Andreas Kuhlmann, Spokesperson of the Alliance and Chief Executive of German Energy Agency (dena), opened the event with a short introduction about powerfuels are, presented some key findings of the Alliance´s guideline paper for market development of powerfuels.
The first part of the roundtable, Powerfuels technology frontiers was moderated by Meredith Annex, Bloomberg NEF, and started with impulse talks from:
Christoph Beuttler, CDR Manager, Climeworks, presented the direct air capture technology and argued that it is the sustainable carbon feedstock source for powerfuels. He also shared Climeworks’ market scale up strategy and outlined the land use needs for meeting EU’s transportation energy demand through biofuels and powerfuels. Climeworks’ modular approach can be flexibly adapted to project size and may see costs fall to around 100€/ton CO2 captured.
Bob Weehuizen, Business Development Manager, Proton Ventures, claimed that ammonia (Nfuel) is a promising powerfuel and shared Proton Ventures’ technology and goals. He argued that using ammonia is a very efficient way to store, transport hydrogen because of its energy density, concluding with some applications of ammonia in maritime. He demonstrated that the proven technologies used in Proton Venture’s plants can be scaled to virtually any need.
Benedikt Stefánsson, Director of Business Development, Carbon Recycling International outlined the need for a liquid carrier of renewable energy which can be sustainably scaled and substantiated why methanol was a well suited option. He shared the future global market outlook for transport modes and highlighted the role that methanol could play.
Key themes discussed during the roundtable included market conditions for large scale powerfuel production and decentralised small scale production, system level effects and the role of battery electric vehicles and powerfuels in transport.
The second part of the roundtable, EU regulatory horizons for powerfuels was moderated by Sonja van Renssen, Freelance Climate Energy & Environment Journalist. The initial impulse talks were given by:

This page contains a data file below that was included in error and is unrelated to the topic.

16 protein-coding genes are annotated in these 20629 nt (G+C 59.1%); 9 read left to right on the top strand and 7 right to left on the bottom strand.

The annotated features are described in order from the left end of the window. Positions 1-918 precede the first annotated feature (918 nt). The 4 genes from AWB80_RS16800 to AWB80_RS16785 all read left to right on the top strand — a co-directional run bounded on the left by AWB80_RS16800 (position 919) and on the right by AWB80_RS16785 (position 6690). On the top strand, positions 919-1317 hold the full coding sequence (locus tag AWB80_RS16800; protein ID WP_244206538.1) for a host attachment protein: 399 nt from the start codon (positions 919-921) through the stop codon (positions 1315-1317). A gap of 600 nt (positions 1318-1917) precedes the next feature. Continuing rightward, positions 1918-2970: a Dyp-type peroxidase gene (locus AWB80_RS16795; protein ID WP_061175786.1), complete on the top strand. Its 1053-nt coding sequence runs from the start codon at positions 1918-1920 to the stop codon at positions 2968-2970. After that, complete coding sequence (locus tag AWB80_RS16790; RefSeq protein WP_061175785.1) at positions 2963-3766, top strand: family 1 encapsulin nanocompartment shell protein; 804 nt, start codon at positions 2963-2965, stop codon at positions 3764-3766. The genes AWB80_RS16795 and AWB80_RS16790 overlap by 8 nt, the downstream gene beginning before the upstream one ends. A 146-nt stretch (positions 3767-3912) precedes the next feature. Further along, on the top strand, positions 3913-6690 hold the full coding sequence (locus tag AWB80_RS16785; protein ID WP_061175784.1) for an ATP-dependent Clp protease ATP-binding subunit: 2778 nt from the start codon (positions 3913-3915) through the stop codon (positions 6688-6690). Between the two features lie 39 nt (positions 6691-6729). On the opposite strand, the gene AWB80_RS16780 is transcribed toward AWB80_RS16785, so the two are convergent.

Augustijn Van Haasteren, Senior Expert, DG ENER, European Commission described the status quo of EU renewable electricity regulations and the future regulations for other energy carriers. He concluded by affirming that the Commission is actively working on understanding the various barriers for energy carriers as part of the sector coupling study and the results would be taken as basis for Commissions’ future work in this area.
Jori Sihvonen, Clean Fuels Officer, Transport & Environment, pointed out that powerfuels are crucial to defossilation in addition to efficiency, direct use of renewable electricity and that the regulatory framework must ensure that powerfuels are sustainably produced. He mentioned that Maritime and Aviation are main sectors where powerfuels will play a major role and stressed on the importance of having robust sustainability criteria for powerfuels.
Christof Timpe, Head of Energy & Climate Division, Member of the Committee, Oeko-Institut e.V., expanded on the sustainability requirements for powerfuels. He clarified that since the average emission factor of grid electricity is much higher than renewable electricity (because of fossil based electricity) producing powerfuels from grid electricity could in fact lead to more emissions. However, when powerfuels are produced from additional renewable electricity that is not counted against the target for the renewable electricity targets, then powerfuels would indeed be sustainable.
The roundtable discussion showed that powerfuels will be very important to meet EU climate targets and that key stakeholders are actively engaged in promoting market development.
The current EU and national framework conditions should be further developed to this end. The event highlighted that all sectors can benefit from powerfuels (e.g. chemicals, transport/mobility, energy, industry). It was also clear that it needs concerted actions of industry and politics to kickstart the powerfuels market in the EU and also abroad. The Global Alliance Powerfuels will foster such a dialogue to strengthen powerfuels as a missing link for a global energy transition.